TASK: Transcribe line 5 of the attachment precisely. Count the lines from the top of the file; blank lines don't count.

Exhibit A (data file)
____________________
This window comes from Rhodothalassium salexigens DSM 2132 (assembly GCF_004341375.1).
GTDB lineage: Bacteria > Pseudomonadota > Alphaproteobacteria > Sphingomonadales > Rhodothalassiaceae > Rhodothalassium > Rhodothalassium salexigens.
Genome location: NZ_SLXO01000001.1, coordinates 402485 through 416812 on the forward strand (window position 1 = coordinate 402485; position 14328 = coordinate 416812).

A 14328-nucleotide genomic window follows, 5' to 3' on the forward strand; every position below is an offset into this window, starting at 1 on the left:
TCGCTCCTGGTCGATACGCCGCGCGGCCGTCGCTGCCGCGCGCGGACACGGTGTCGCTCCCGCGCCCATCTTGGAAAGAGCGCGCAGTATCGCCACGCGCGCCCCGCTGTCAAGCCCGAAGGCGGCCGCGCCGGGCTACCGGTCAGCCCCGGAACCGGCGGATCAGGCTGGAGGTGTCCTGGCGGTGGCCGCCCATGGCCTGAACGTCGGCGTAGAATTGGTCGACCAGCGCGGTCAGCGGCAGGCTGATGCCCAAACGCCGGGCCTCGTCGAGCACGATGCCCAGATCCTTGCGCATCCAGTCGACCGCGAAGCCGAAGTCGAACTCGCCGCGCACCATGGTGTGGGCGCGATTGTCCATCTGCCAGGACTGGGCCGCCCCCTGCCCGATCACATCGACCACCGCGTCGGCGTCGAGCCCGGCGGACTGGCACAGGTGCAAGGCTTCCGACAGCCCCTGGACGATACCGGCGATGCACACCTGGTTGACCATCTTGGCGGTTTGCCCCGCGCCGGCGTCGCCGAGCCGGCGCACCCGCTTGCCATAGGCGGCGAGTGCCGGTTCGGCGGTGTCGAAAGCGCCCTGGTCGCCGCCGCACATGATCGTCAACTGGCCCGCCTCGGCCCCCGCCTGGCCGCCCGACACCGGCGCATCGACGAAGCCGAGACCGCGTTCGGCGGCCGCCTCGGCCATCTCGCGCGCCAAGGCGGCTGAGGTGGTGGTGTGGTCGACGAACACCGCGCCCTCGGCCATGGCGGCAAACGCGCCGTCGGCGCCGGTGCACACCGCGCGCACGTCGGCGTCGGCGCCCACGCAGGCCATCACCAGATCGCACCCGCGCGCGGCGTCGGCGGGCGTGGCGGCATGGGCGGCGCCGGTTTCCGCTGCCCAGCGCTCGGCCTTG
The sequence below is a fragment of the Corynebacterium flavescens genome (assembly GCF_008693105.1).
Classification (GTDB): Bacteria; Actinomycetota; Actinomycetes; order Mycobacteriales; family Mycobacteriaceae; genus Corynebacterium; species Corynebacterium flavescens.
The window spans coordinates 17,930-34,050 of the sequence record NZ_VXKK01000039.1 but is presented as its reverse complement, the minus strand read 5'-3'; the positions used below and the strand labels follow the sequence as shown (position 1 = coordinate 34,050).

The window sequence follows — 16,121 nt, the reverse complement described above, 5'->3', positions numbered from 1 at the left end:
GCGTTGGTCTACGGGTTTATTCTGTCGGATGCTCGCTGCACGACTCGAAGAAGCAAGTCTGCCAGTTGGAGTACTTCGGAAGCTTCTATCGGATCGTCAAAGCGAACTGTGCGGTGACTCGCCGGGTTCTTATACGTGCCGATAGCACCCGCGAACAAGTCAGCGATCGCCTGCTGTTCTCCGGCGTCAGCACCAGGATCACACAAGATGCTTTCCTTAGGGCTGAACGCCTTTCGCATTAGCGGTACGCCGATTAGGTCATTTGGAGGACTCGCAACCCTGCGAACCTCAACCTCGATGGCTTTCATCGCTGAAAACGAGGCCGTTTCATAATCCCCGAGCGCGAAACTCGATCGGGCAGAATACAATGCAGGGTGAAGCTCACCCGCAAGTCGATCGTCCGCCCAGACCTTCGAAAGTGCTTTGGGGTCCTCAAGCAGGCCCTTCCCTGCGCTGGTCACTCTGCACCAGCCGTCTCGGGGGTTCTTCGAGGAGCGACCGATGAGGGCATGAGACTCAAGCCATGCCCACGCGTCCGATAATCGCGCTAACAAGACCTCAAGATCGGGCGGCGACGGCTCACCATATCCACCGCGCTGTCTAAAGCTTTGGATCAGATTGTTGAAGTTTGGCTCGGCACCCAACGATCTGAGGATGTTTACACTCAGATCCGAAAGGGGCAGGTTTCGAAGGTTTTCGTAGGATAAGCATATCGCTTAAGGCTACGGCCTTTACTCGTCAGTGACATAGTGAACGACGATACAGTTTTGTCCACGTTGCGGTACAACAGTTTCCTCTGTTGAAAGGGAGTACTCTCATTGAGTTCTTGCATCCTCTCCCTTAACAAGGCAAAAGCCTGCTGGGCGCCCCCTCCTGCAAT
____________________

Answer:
TCGCTCCTGGTCGATACGCCGCGCGGCCGTCGCTGCCGCGCGCGGACACGGTGTCGCTCCCGCGCCCATCTTGGAAAGAGCGCGCAGTATCGCCACGCGCGCCCCGCTGTCAAGCCCGAAGGCGGCCGCGCCGGGCTACCGGTCAGCCCCGGAACCGGCGGATCAGGCTGGAGGTGTCCTGGCGGTGGCCGCCCATGGCCTGAACGTCGGCGTAGAATTGGTCGACCAGCGCGGTCAGCGGCAGGCTGATGCCCAAACGCCGGGCCTCGTCGAGCACGATGCCCAGATCCTTGCGCATCCAGTCGACCGCGAAGCCGAAGTCGAACTCGCCGCGCACCATGGTGTGGGCGCGATTGTCCATCTGCCAGGACTGGGCCGCCCCCTGCCCGATCACATCGACCACCGCGTCGGCGTCGAGCCCGGCGGACTGGCACAGGTGCAAGGCTTCCGACAGCCCCTGGACGATACCGGCGATGCACACCTGGTTGACCATCTTGGCGGTTTGCCCCGCGCCGGCGTCGCCGAGCCGGCGCACCCGCTTGCCATAGGCGGCGAGTGCCGGTTCGGCGGTGTCGAAAGCGCCCTGGTCGCCGCCGCACATGATCGTCAACTGGCCCGCCTCGGCCCCCGCCTGGCCGCCCGACACCGGCGCATCGACGAAGCCGAGACCGCGTTCGGCGGCCGCCTCGGCCATCTCGCGCGCCAAGGCGGCTGAGGTGGTGGTGTGGTCGACGAACACCGCGCCCTCGGCCATGGCGGCAAACGCGCCGTCGGCGCCGGTGCACACCGCGCGCACGTCGGCGTCGGCGCCCACGCAGGCCATCACCAGATCGCACCCGCGCGCGGCGTCGGCGGGCGTGGCGGCATGGGCGGCGCCGGTTTCCGCTGCCCAGCGCTCGGCCTTG